I'm not going to go into everything here, you can read the paper for all the details, but here's a few of the interesting things we found.

1. Most activity in the community is in refining classes that already exist within an ontology. Alongside this, we also found that a lot of classes were deleted between versions which is in contrast to the perceived wisdom that classes are only made obsolete and not removed. It is arguable that for the OBO ontologies this is less of a crime; when we look at the details we can see some of these deletions are caused by name space changes between versions with the ID fragment at the end (e.g. the GO_1234567 bit) not changing. Nevertheless, this is a problem if one chooses to use OWL versions or use the full URIs for these ontologies.

2. Between 2009 and 2011 ontology activity remained fairly constant. We produced a metric by totalling all the changes and compared the two using a paired t-test which suggests that levels have not changed significantly.

3. Active ontologies tend to release often. This is perhaps not surprising to anyone familiar with software practices of releasing early and often, but was good to see. The perceived wisdom in software engineering is that this allows for rapid feedback from and response to users - something active ontologies have adopted.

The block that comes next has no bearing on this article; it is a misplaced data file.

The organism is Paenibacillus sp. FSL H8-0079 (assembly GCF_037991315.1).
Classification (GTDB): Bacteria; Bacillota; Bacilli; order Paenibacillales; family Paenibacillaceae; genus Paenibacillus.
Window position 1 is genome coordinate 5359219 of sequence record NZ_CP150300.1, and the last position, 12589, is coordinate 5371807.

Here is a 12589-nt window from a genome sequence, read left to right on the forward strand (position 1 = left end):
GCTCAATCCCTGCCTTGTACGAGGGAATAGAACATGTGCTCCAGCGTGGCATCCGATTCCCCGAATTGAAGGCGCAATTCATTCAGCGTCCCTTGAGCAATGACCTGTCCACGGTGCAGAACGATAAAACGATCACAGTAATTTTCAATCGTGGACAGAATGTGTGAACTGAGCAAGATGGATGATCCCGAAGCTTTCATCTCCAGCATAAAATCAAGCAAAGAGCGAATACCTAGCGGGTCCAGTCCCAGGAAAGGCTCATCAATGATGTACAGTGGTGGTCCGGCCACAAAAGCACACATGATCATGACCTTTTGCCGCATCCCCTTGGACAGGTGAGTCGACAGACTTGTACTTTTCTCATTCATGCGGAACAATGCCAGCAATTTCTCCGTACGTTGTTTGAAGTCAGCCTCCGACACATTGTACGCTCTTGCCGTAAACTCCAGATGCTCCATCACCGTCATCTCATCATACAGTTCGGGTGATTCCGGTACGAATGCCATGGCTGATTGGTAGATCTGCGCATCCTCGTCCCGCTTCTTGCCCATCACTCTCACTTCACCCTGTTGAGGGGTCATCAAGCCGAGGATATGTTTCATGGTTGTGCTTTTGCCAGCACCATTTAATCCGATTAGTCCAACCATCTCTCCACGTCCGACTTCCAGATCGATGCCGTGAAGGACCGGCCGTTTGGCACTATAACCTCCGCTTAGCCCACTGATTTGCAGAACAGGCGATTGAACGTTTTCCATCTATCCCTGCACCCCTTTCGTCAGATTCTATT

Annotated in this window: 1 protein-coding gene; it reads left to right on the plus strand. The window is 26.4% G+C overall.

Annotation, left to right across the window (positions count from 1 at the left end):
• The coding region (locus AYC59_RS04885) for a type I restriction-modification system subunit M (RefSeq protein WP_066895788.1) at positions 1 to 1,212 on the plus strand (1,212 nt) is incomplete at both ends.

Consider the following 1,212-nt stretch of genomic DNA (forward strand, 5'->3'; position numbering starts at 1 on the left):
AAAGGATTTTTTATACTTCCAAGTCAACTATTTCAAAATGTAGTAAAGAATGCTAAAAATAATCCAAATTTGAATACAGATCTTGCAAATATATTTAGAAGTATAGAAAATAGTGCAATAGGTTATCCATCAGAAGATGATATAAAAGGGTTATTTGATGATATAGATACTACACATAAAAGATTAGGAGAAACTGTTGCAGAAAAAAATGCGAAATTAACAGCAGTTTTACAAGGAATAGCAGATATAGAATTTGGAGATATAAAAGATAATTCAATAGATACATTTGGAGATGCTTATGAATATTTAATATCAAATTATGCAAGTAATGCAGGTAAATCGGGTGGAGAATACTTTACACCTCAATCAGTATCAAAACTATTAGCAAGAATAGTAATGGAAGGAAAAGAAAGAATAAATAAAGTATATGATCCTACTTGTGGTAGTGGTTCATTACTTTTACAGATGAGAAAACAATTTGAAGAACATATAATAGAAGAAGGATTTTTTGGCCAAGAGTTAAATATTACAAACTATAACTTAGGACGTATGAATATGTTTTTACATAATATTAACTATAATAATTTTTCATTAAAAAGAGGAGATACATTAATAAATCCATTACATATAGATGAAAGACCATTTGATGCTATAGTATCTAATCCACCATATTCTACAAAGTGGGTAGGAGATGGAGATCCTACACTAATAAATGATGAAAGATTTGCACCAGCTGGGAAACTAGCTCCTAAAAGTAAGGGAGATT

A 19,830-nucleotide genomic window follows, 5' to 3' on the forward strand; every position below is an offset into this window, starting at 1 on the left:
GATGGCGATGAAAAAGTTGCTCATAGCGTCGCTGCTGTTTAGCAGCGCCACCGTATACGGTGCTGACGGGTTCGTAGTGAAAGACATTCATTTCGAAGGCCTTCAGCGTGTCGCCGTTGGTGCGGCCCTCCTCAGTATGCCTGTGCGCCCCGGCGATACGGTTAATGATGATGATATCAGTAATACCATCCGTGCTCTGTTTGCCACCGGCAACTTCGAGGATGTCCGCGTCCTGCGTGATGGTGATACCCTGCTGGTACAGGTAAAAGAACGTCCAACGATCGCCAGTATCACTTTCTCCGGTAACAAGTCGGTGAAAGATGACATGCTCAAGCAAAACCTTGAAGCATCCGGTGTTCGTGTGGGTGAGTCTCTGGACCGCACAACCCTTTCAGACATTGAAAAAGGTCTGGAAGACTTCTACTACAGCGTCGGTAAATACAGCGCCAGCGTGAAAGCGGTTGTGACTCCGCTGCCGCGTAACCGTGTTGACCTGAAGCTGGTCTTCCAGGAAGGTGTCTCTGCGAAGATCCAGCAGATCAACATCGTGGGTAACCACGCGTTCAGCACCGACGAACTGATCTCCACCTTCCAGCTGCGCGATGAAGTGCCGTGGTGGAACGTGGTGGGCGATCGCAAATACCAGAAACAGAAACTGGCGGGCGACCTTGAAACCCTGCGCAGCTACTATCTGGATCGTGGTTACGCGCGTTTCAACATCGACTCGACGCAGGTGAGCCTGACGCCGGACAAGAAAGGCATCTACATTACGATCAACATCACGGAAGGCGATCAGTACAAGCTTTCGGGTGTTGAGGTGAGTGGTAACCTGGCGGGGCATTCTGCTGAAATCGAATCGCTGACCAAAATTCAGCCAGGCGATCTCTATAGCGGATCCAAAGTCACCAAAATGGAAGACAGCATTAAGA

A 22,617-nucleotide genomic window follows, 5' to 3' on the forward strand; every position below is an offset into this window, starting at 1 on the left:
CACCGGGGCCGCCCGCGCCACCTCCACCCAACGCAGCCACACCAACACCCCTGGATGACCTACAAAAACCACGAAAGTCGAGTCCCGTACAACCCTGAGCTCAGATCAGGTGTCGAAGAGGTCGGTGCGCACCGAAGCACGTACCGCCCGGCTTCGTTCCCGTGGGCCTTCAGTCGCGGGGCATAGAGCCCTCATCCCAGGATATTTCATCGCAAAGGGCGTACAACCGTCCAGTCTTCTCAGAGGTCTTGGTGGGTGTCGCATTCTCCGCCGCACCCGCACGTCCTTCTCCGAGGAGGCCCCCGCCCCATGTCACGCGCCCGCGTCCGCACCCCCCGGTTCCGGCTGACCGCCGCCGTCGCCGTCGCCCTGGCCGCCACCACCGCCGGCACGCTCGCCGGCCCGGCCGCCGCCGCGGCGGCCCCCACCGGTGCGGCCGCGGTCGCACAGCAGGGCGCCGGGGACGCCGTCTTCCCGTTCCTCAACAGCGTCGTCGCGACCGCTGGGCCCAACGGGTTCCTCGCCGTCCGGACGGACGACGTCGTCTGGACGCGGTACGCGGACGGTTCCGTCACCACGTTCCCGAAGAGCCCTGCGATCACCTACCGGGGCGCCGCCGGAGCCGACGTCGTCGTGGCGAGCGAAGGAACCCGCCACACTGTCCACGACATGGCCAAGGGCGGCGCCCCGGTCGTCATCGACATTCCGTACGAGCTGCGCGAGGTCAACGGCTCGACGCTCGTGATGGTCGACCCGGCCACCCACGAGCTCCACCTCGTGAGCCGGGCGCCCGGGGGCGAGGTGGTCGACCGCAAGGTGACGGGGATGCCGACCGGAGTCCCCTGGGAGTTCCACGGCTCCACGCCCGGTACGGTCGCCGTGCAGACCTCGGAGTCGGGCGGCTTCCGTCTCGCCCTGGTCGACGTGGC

4. Some ontologies may be dead. Dormancy may suggest the ontology is inactive or complete. The Xenopus anatomy ontology is currently inactive and is more likely to be a case of completeness rather than death. Nevertheless, monitoring when an ontology becomes moribund is almost certainly a worthwhile endeavor for efforts such as the OBO Foundry since an ontology could end up occupying an area, thereby preventing progress.

5. Lots of committers does not always lead to lots of activity. There are several factors to consider here. Firstly, a few of the project use automated bots to release the ontology so the committer name is not a good indicator of the number of editors. Nevertheless, there are some projects which contain many different committers which have low levels of activity and vice versa. This may be suggestive of many things - that large collaborate efforts suffer from "consensus paralysis" - but it may also suggest that tracking tacit contributions is difficult. Which raises other issues, namely of appropriate credit for such contributions. We arrived at more questions than answers with this one.